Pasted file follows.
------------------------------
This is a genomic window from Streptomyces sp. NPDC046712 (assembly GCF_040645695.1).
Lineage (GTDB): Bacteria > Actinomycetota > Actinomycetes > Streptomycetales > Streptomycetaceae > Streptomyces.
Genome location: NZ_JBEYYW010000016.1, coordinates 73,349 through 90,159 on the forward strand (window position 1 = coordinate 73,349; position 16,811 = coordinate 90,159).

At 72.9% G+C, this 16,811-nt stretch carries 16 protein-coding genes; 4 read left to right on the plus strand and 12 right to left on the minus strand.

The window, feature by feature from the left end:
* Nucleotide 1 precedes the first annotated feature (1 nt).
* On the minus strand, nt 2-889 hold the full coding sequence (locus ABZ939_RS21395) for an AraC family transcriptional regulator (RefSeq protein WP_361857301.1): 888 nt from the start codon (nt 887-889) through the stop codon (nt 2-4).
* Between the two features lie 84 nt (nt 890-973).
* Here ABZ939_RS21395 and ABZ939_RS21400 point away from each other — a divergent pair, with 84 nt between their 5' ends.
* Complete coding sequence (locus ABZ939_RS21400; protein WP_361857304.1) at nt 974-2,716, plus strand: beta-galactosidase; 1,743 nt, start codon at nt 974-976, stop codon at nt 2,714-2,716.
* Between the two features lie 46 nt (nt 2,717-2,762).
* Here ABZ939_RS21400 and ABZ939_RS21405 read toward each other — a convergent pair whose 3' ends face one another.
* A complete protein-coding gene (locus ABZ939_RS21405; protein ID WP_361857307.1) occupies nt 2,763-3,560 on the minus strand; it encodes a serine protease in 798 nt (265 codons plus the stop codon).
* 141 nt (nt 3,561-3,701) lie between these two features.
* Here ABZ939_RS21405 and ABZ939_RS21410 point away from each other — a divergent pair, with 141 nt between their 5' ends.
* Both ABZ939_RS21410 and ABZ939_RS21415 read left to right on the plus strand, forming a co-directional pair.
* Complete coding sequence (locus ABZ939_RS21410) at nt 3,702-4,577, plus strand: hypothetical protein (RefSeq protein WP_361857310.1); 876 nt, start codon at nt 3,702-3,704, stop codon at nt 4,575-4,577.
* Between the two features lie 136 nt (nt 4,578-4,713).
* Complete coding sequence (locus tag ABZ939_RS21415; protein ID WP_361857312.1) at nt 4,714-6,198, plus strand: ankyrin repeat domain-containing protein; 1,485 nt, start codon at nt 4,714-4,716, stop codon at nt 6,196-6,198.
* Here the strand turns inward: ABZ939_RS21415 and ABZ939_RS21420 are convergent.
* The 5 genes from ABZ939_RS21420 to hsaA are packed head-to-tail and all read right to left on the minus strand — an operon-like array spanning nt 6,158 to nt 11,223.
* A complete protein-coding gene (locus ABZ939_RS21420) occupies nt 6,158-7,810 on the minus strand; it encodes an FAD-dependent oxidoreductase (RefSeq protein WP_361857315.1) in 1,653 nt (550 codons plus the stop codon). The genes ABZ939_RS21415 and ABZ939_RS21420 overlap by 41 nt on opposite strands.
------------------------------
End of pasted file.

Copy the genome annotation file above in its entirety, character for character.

This is a genomic window from Streptomyces sp. NPDC046712 (assembly GCF_040645695.1).
Lineage (GTDB): Bacteria > Actinomycetota > Actinomycetes > Streptomycetales > Streptomycetaceae > Streptomyces.
Genome location: NZ_JBEYYW010000016.1, coordinates 73,349 through 90,159 on the forward strand (window position 1 = coordinate 73,349; position 16,811 = coordinate 90,159).

At 72.9% G+C, this 16,811-nt stretch carries 16 protein-coding genes; 4 read left to right on the plus strand and 12 right to left on the minus strand.

The window, feature by feature from the left end:
* Nucleotide 1 precedes the first annotated feature (1 nt).
* On the minus strand, nt 2-889 hold the full coding sequence (locus ABZ939_RS21395) for an AraC family transcriptional regulator (RefSeq protein WP_361857301.1): 888 nt from the start codon (nt 887-889) through the stop codon (nt 2-4).
* Between the two features lie 84 nt (nt 890-973).
* Here ABZ939_RS21395 and ABZ939_RS21400 point away from each other — a divergent pair, with 84 nt between their 5' ends.
* Complete coding sequence (locus ABZ939_RS21400; protein WP_361857304.1) at nt 974-2,716, plus strand: beta-galactosidase; 1,743 nt, start codon at nt 974-976, stop codon at nt 2,714-2,716.
* Between the two features lie 46 nt (nt 2,717-2,762).
* Here ABZ939_RS21400 and ABZ939_RS21405 read toward each other — a convergent pair whose 3' ends face one another.
* A complete protein-coding gene (locus ABZ939_RS21405; protein ID WP_361857307.1) occupies nt 2,763-3,560 on the minus strand; it encodes a serine protease in 798 nt (265 codons plus the stop codon).
* 141 nt (nt 3,561-3,701) lie between these two features.
* Here ABZ939_RS21405 and ABZ939_RS21410 point away from each other — a divergent pair, with 141 nt between their 5' ends.
* Both ABZ939_RS21410 and ABZ939_RS21415 read left to right on the plus strand, forming a co-directional pair.
* Complete coding sequence (locus ABZ939_RS21410) at nt 3,702-4,577, plus strand: hypothetical protein (RefSeq protein WP_361857310.1); 876 nt, start codon at nt 3,702-3,704, stop codon at nt 4,575-4,577.
* Between the two features lie 136 nt (nt 4,578-4,713).
* Complete coding sequence (locus tag ABZ939_RS21415; protein ID WP_361857312.1) at nt 4,714-6,198, plus strand: ankyrin repeat domain-containing protein; 1,485 nt, start codon at nt 4,714-4,716, stop codon at nt 6,196-6,198.
* Here the strand turns inward: ABZ939_RS21415 and ABZ939_RS21420 are convergent.
* The 5 genes from ABZ939_RS21420 to hsaA are packed head-to-tail and all read right to left on the minus strand — an operon-like array spanning nt 6,158 to nt 11,223.
* A complete protein-coding gene (locus ABZ939_RS21420) occupies nt 6,158-7,810 on the minus strand; it encodes an FAD-dependent oxidoreductase (RefSeq protein WP_361857315.1) in 1,653 nt (550 codons plus the stop codon). The genes ABZ939_RS21415 and ABZ939_RS21420 overlap by 41 nt on opposite strands.